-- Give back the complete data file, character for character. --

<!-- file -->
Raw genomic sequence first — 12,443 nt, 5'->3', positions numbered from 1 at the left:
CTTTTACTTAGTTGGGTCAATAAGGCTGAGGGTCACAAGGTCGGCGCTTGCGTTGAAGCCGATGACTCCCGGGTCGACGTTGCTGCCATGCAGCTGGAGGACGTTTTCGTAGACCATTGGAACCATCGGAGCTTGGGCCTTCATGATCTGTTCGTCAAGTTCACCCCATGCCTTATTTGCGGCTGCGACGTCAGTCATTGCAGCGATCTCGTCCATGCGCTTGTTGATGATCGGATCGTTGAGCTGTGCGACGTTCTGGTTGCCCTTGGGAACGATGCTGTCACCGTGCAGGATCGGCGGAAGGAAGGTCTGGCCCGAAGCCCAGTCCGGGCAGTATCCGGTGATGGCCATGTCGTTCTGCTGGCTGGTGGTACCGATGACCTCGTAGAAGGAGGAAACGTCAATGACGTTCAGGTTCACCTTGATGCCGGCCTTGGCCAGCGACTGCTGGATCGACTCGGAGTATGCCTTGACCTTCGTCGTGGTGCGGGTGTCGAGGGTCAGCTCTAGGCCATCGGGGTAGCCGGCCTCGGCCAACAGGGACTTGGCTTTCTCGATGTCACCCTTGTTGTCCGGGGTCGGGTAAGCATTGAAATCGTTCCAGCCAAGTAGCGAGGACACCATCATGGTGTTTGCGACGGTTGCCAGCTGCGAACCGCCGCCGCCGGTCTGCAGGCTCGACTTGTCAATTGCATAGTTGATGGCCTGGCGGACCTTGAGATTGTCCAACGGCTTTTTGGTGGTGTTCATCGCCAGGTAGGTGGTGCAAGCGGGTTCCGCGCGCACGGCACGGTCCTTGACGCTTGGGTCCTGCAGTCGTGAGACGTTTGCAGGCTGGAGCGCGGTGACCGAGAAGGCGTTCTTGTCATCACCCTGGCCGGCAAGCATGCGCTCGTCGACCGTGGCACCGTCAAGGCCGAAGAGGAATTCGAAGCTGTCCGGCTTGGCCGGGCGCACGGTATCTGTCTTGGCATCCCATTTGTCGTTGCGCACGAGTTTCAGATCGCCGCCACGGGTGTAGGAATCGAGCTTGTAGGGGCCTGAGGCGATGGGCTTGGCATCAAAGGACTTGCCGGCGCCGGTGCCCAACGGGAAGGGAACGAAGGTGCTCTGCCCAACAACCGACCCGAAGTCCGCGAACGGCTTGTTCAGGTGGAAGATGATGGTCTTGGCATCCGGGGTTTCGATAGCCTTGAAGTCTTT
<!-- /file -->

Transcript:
Raw genomic sequence first — 12,443 nt, 5'->3', positions numbered from 1 at the left:
CTTTTACTTAGTTGGGTCAATAAGGCTGAGGGTCACAAGGTCGGCGCTTGCGTTGAAGCCGATGACTCCCGGGTCGACGTTGCTGCCATGCAGCTGGAGGACGTTTTCGTAGACCATTGGAACCATCGGAGCTTGGGCCTTCATGATCTGTTCGTCAAGTTCACCCCATGCCTTATTTGCGGCTGCGACGTCAGTCATTGCAGCGATCTCGTCCATGCGCTTGTTGATGATCGGATCGTTGAGCTGTGCGACGTTCTGGTTGCCCTTGGGAACGATGCTGTCACCGTGCAGGATCGGCGGAAGGAAGGTCTGGCCCGAAGCCCAGTCCGGGCAGTATCCGGTGATGGCCATGTCGTTCTGCTGGCTGGTGGTACCGATGACCTCGTAGAAGGAGGAAACGTCAATGACGTTCAGGTTCACCTTGATGCCGGCCTTGGCCAGCGACTGCTGGATCGACTCGGAGTATGCCTTGACCTTCGTCGTGGTGCGGGTGTCGAGGGTCAGCTCTAGGCCATCGGGGTAGCCGGCCTCGGCCAACAGGGACTTGGCTTTCTCGATGTCACCCTTGTTGTCCGGGGTCGGGTAAGCATTGAAATCGTTCCAGCCAAGTAGCGAGGACACCATCATGGTGTTTGCGACGGTTGCCAGCTGCGAACCGCCGCCGCCGGTCTGCAGGCTCGACTTGTCAATTGCATAGTTGATGGCCTGGCGGACCTTGAGATTGTCCAACGGCTTTTTGGTGGTGTTCATCGCCAGGTAGGTGGTGCAAGCGGGTTCCGCGCGCACGGCACGGTCCTTGACGCTTGGGTCCTGCAGTCGTGAGACGTTTGCAGGCTGGAGCGCGGTGACCGAGAAGGCGTTCTTGTCATCACCCTGGCCGGCAAGCATGCGCTCGTCGACCGTGGCACCGTCAAGGCCGAAGAGGAATTCGAAGCTGTCCGGCTTGGCCGGGCGCACGGTATCTGTCTTGGCATCCCATTTGTCGTTGCGCACGAGTTTCAGATCGCCGCCACGGGTGTAGGAATCGAGCTTGTAGGGGCCTGAGGCGATGGGCTTGGCATCAAAGGACTTGCCGGCGCCGGTGCCCAACGGGAAGGGAACGAAGGTGCTCTGCCCAACAACCGACCCGAAGTCCGCGAACGGCTTGTTCAGGTGGAAGATGATGGTCTTGGCATCCGGGGTTTCGATAGCCTTGAAGTCTTT